Liberal pundits attack the reliability of the book of Genesis; for, they say, who was there to write down the opening chapters? (Answer: God told Adam, and he took it from there.) Conservative Christians informed by research on this topic understand and recognize oral tradition (different from oral transmission) was the mechanism used to preserve at least two books of the Bible — Genesis and Job — until Moses captured humanity's earliest records. Genesis reveals history in the present tense, as expected of contemporary witnesses to local events. Oral tradition is extraordinarily reliable, and some scholars have declared that it can be more reliable than written tradition. It is far from the anachronistic example of kids playing "telephone" around the backyard grill on a sunny day in June, where one whispers something in somebody's ear and what comes out five people later is totally different.
Oral tradition wasn't the game of telephone (left). It was a formal process of intense memorization by a select group who keenly valued accuracy (right).
Oral tradition is not something Christians invented; in fact, both Romans and Jews had a very long and well-established process of oral tradition. A select group were held responsible to memorize a particular narrative (in the case of the Jews, Moses' covenant). Accuracy was keenly important. They would commit it to memory, into their heart. As they repeated it, others would correct it; and thus, it became a living record.
Jewish families were commanded to do such in the covenant itself: Hear, O Israel: The LORD our God is one LORD: And thou shalt love the LORD thy God with all thine heart, and with all thy soul, and with all thy might. And these words, which I command thee this day, shall be in thine heart: And thou shalt teach them diligently unto thy children, and shalt talk of them when thou sittest in thine house, and when thou walkest by the way, and when thou liest down, and when thou risest up. (Deut 6:4-7,12). Joshua was told this book of the law shall not depart out of thy mouth; but thou shalt meditate therein day and night. Solomon exhorted his son forget not my law; but let thine heart keep my commandments ° write them upon the table of thine heart. God emphasizes hearing, memorizing and retaining His Word.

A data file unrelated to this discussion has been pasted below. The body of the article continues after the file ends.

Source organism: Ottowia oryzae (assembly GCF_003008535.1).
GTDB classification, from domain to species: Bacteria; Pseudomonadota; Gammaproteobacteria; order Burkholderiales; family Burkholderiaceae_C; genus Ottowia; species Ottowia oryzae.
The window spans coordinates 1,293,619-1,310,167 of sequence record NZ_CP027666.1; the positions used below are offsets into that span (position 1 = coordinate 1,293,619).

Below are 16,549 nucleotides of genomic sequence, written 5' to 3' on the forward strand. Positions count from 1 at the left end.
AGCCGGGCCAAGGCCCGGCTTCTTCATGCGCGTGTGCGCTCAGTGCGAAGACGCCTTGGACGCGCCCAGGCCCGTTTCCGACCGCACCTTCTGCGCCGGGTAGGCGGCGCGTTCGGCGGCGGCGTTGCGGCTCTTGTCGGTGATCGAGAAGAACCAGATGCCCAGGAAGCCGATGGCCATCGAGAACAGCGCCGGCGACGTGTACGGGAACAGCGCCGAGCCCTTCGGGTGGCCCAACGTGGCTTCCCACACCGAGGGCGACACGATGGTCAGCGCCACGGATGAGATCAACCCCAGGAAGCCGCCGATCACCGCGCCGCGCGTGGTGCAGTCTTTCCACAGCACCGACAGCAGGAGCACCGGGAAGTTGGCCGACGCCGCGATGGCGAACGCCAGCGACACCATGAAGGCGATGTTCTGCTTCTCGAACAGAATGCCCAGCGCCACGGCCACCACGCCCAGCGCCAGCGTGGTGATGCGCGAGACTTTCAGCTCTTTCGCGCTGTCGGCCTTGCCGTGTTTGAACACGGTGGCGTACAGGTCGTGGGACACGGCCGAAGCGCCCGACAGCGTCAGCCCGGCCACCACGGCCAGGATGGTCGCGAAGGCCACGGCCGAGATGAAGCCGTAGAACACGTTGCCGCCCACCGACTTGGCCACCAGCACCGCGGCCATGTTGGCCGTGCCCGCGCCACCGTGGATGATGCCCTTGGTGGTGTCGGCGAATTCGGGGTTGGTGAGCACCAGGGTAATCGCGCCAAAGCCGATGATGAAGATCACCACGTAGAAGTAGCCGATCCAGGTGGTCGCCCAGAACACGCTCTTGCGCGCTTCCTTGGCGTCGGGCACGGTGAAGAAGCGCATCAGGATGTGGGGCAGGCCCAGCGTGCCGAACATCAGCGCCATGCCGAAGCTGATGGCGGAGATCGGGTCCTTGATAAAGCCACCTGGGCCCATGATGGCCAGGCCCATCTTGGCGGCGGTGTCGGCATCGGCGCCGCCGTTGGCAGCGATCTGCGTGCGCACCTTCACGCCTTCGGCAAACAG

Memory was exercised far more in the ancient world. Jewish rabbis memorized entire books of the Old Testament if not all of it, and Jewish education consisted of rote memory. Why else would Paul sit at the feet of Gamaliel, if not to hear what he said? Many of Rome's philosophers and leaders were capable of incredible feats of memory. "Plato says that the Sophist Hippias of Elis could repeat 50 names after hearing them only once. Pliny the Elder reports that Cyrus was able to name every man in his army!" Compare that to today's modern adult who uses his listening skills sparingly with 25% accuracy. 
Returning to the book of Genesis and its reliability, some have questioned the patriarchs' long lifespans. Curiously, ancient Sumerian documents noted that King (En)-me-bara-gisi reigned 900 years. The king was known to be truly historical as archaeologists discovered inscriptions bearing his name. There are multiple traditions of Noah's flood across many societies, ranging from the Orient to the Middle East. Shared memories are proof of the reliability of the Old Testament. 
By the time you get to the 12th chapter of Genesis with Abraham in the era of the patriarchs (2000-1600 BC), we have plentiful historical records. All of the data during this era aligns with Old Testament history extraordinarily well. For instance, when scholars compare people's names from Genesis to extra-biblical records of the same era, their frequency of use and style are statistically consistent with those time periods – meaning, Moses did not invent history. Should it really surprise us that God's word has been faithfully preserved, and thus is accurate and reliable? Indeed, the words of the LORD are pure words.
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